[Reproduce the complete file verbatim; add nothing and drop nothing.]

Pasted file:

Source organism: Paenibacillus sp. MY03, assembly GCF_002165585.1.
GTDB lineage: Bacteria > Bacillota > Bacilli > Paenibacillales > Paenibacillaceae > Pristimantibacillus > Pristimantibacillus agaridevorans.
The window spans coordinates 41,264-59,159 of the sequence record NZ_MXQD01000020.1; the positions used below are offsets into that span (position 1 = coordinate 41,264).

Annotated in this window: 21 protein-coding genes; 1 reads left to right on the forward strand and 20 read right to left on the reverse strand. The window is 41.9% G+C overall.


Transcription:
Source organism: Paenibacillus sp. MY03, assembly GCF_002165585.1.
GTDB lineage: Bacteria > Bacillota > Bacilli > Paenibacillales > Paenibacillaceae > Pristimantibacillus > Pristimantibacillus agaridevorans.
The window spans coordinates 41,264-59,159 of the sequence record NZ_MXQD01000020.1; the positions used below are offsets into that span (position 1 = coordinate 41,264).

Annotated in this window: 21 protein-coding genes; 1 reads left to right on the forward strand and 20 read right to left on the reverse strand. The window is 41.9% G+C overall.